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I'm trying to use a generator with a Python class that works somewhat similarly to a linked list.

Here is a really simple example of what I mean:

class GeneratorTest():
    def __init__(self, list):
        if list:
            self.elem = list[0]
            if list[1:]:
                self.n = GeneratorTest(list[1:])
            else:
                self.n = None

    def __iter__(self):
        return self

    def next(self):
        my_next = self
        while my_next is not None:
            yield my_next
            my_next = my_next.n

Of course this is just an example, but it's enough to illustrate the point.

Now, I was expecting to be able to invoke something like:

g = GeneratorTest([1,2,3,4,5])
for x in g:
    print x

And have the cycle stop when it reached the last value, but the for loop just continues endlessly.

I'm quite new to generators, so I'm sure it's a basic premise I'm missing here.

Is the problem related to the fact that I yield the same object that creates the generator? I'm sure that if I had an object with a list of GeneratorTest objects, I could return each of these objects quite simply, but I feel as there should be a way to make this work without a "wrapper" object.

What am I missing here?

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list is the name of a builtin, so you are shadowing it when you use it as an argument to your __init__ method. –  MattH Jun 25 '12 at 15:52
    
yes, yes, I know, this is just an example I hacked up and didn't bother with the names. The real code is similar in logic but with names that make sense and don't overshadow builtins. Thanks for pointing that out anyway! –  pcalcao Jun 25 '12 at 15:53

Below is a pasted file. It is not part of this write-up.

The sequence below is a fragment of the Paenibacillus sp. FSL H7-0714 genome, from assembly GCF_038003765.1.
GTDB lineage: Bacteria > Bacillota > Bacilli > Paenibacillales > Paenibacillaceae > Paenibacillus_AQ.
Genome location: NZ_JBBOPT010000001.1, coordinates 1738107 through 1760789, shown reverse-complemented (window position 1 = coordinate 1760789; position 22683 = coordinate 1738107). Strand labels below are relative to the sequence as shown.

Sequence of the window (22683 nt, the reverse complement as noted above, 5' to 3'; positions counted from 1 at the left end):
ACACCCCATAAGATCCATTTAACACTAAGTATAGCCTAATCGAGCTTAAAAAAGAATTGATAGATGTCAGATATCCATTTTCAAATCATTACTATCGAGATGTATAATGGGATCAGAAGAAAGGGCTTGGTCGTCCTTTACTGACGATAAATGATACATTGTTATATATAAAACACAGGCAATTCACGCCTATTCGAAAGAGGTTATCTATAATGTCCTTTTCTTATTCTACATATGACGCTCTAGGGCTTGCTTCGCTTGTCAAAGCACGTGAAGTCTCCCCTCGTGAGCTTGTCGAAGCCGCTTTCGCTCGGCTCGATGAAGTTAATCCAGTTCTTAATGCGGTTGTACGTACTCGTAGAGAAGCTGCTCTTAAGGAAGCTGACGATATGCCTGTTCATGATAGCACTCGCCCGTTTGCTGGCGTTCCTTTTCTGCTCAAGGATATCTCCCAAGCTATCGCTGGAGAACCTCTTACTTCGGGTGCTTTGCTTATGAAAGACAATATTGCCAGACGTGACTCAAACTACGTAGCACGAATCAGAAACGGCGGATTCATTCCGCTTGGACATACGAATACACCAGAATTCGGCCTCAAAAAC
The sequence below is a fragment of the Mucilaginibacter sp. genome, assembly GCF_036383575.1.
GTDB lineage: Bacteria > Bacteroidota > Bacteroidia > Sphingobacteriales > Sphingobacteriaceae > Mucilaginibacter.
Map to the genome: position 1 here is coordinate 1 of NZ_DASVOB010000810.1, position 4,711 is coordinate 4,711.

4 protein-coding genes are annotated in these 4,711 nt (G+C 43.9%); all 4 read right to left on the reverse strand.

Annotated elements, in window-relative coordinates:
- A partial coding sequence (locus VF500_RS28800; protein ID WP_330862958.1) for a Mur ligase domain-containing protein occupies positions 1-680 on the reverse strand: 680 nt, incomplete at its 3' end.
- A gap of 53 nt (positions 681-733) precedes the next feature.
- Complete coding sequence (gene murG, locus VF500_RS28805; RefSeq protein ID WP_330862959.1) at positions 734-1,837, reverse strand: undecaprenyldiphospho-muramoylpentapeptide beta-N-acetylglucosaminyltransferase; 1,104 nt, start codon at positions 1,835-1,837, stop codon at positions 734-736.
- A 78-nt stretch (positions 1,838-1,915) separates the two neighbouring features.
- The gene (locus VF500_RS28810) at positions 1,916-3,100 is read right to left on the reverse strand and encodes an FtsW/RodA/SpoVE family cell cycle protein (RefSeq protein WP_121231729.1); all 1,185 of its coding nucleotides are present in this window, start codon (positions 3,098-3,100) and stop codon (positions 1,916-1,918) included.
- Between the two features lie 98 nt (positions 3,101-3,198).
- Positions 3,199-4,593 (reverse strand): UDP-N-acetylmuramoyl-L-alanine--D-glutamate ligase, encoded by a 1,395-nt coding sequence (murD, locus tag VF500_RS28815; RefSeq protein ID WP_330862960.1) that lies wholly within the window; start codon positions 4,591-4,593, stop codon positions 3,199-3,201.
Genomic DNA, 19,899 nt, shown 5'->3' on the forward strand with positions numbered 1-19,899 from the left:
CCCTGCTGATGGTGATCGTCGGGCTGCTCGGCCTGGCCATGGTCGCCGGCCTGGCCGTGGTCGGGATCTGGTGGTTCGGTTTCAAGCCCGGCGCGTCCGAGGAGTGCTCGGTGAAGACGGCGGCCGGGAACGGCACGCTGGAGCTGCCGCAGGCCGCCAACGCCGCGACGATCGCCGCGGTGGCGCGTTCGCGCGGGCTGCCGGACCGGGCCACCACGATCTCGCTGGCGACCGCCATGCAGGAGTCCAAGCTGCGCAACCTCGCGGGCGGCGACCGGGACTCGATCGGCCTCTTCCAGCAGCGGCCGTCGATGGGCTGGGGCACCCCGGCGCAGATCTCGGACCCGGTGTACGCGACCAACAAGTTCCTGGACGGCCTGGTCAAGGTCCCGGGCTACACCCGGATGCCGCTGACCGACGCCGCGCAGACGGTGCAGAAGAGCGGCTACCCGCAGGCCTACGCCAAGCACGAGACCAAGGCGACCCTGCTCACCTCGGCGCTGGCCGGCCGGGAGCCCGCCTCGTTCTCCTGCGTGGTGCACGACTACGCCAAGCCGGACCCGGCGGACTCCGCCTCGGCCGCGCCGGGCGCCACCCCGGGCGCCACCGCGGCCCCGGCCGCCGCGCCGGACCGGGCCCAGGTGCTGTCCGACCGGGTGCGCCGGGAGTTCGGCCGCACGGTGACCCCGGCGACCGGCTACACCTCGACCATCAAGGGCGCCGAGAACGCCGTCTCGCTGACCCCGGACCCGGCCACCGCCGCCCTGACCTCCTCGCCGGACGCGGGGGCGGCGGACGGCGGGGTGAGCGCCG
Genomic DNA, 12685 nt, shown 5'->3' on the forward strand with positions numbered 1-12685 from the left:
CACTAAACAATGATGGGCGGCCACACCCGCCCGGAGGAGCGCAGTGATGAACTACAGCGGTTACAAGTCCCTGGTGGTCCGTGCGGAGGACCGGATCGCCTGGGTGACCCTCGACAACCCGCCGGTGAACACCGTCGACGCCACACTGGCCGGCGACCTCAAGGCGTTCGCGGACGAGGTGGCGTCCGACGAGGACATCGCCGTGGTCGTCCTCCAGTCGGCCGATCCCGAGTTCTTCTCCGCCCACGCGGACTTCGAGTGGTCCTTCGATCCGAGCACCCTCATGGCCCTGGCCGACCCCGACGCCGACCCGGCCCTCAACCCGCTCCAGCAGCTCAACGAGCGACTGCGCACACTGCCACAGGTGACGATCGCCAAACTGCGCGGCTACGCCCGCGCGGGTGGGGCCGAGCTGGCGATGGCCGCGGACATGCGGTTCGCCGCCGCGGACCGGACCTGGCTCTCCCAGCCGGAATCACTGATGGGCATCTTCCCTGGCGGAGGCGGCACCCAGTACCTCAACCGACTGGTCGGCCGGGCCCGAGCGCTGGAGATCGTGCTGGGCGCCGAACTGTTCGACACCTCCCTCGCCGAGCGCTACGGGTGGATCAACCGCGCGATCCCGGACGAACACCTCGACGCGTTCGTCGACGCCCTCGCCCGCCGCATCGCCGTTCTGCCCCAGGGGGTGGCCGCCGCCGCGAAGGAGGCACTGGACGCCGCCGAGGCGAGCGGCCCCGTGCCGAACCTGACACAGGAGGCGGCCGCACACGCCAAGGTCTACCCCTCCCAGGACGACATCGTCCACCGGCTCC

It's most helpful to provide good examples: self contained and demonstrative. –  MattH Jun 25 '12 at 15:55
    
my_next = my_next.n never runs, since it follows the yield, right? –  jcfollower Jun 25 '12 at 16:02
1  
No, that's not the problem. If the next() was actually called as I believed it would, the generator would "save" the context of the execution, and on the next iteration would continue from the yield, thus moving the state forward. –  pcalcao Jun 25 '12 at 16:03
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2 Answers

up vote 4 down vote accepted

The problem is that next (or, in Py3, __next__) shouldn't be a generator - it should maintain its state externally, and return each value. Yours keeps returning a new generator each time, but since Python doesn't iterate over that generator, your loop never actually runs. This may mean you want __iter__ to return something other than self initially (although whatever it returns is required to have an __iter__ that returns self).

But the good news is that generators exist precisely to keep track of these rules for you. Move your current next code into __iter__ and everything works - Python does iterate over whatever __iter__ returns (as you would expect).

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Indeed it does! That makes a lot more sense now. –  pcalcao Jun 25 '12 at 15:58
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I did essentially this when I ported a treap datastructure from java; this code may serve as an example: http://stromberg.dnsalias.org/~strombrg/treap/

See also "yield from", a recent Python feature that makes this easier: http://www.python.org/dev/peps/pep-0380/

The treap code does it without yield from.

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